Hari, Lakshmikanth (2); Nathan, Hippu Salk Kristle (1) (2017). 'Energy Poverty and Quality of Life in India - how are they related?' Paper presented at the annual conference of the HDCA, Cape Town 2017.
A poor quality of life is a cause and consequence of energy poverty. Poor people worldwide lack access to modern energy services like electricity and clean cooking fuel (Diaz-Chavez et al., 2015). This reinforces a cycle of deprivation, limiting the means of improvement in living
conditions and livelihoods diversification for the poor; at the same time the poor end up spending a substantial share of income in unhealthy and unsafe energy services (IIASA, 2014).
Of the 1.2 billion people deprived of electricity and 2.7 billion people lacking access to clean fuel worldwide, 95% are from developing Asia or sub-Saharan Africa (IEA, 2016). Among all
countries, India has the largest number of both income and energy poor people. Overall, it has 18% global population share (UN, 2015) and 33% share in global extreme poor (MDG, 2014).
Approximately two-thirds of households in India use either firewood, crop residue, dung cake, or charcoal for cooking, and approximately one-third of households are deprived of electricity
(Census of India, 2011).
Energy services are required for provision of basic human needs such as food, water, health care, education, and shelter, and other needs like transport, communication, agriculture, industry, etc. (Reddy, 2002; Najam and Cleveland, 2003; IEA, 2004). In spite of the significance of energy services, universal energy access has been a case of missing priority till recently. Barring some discrete individual efforts from the likes of Prof. A.K.N. Reddy of India or Prof. J. Goldemberg of Brazil, universal energy access was not on global agenda; so much so that it could not figure among the Millennium Development Goals (Halff et al., 2014). Only in 2002, IEA’s World Energy Outlook report assessed energy poverty. Realizing this missing priority, there has been some recent amendments: In 2012, UN celebrated ‘international year for sustainable energy for all’. Energy was included as a goal among SDGs (Sustainable Development Goals); Goal 7 reads as: Ensure access to affordable, reliable, sustainable, and modern energy for all (UN, 2015).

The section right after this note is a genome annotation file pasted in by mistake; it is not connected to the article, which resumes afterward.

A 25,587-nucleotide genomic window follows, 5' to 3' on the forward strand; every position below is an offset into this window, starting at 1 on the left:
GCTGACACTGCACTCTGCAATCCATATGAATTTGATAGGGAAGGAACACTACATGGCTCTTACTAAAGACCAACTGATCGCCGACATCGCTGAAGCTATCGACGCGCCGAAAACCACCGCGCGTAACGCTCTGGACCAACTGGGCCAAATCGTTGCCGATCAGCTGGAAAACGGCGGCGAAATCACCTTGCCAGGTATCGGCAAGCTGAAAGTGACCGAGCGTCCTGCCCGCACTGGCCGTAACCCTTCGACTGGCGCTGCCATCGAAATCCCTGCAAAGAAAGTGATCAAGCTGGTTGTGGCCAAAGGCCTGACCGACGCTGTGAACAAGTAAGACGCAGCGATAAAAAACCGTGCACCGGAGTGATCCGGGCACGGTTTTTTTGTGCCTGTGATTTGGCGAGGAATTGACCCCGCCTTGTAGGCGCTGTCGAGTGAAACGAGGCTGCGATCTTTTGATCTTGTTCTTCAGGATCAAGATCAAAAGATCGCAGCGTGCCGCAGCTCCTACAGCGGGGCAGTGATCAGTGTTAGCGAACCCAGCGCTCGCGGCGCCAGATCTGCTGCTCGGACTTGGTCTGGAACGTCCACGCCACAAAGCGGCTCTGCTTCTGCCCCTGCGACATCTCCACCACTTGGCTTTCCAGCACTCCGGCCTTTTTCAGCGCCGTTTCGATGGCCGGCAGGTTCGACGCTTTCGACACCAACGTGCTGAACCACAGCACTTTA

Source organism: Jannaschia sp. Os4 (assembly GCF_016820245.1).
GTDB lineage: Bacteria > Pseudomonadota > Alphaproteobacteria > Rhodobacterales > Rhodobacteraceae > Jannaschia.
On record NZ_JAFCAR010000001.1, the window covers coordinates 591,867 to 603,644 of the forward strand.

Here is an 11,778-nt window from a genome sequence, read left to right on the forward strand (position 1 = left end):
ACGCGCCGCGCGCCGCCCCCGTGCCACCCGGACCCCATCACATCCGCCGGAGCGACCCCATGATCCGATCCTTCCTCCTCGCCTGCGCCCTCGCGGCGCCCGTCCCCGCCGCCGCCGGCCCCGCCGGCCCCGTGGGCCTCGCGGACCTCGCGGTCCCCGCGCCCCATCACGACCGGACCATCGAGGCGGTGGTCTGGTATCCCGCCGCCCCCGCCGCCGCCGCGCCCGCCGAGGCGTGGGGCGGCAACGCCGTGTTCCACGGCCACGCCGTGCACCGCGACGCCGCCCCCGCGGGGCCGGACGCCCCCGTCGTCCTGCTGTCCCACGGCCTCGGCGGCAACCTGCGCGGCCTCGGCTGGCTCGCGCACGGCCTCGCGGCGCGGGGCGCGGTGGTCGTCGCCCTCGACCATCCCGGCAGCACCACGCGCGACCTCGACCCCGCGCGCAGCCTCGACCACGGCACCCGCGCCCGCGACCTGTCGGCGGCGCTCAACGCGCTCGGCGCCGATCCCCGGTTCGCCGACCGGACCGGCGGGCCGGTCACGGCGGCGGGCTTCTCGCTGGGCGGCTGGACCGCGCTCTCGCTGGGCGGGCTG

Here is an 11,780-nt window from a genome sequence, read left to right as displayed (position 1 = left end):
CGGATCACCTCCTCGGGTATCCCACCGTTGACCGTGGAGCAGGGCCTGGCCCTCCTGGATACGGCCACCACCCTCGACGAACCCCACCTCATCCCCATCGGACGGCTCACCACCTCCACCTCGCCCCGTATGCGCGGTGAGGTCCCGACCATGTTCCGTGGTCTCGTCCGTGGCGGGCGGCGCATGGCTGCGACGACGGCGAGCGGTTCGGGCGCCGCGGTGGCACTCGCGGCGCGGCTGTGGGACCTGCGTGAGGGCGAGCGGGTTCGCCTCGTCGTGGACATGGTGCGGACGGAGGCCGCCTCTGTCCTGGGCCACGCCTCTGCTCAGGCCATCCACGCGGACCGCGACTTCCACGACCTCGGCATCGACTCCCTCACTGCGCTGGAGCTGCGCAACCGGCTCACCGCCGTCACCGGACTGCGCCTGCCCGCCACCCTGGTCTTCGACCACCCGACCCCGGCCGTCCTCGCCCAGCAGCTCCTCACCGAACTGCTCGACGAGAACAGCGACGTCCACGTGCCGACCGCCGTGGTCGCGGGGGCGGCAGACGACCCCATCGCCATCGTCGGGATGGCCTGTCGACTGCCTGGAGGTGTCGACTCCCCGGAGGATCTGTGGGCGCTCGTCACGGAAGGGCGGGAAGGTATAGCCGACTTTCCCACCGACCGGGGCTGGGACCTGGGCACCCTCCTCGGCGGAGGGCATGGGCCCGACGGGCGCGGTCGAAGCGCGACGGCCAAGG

Under this backdrop, The empirical aspect of this proposal examines the correlations between energy poverty and quality of life. In literature, energy-income correlations at country level have been explored indicating a linear relationship (WEO, 2004). However, the energy-quality of life correlations have not been very straight forward. Analyses of longitudinal data from developed countries confirm that additional per capita energy consumption add little to quality of life (Mazur, 2011). In general, higher level of quality of life is associated with higher energy access; however, same level of energy accessed has significantly different quality of life values (Iyer, 2013), which necessitates a detailed study.
The importance of study on energy poverty comes from the more more fundamental and it has to do with the fact that access to energy is not only an outcome of development, but also a means to the same. Compared to income, which, as per Amartya Sen’s nomenclature, is a ‘resource’, energy access would be a ‘capacity’, and in this sense, energy access is more relevant for policy makers and implementers of development (Halff et al., 2014).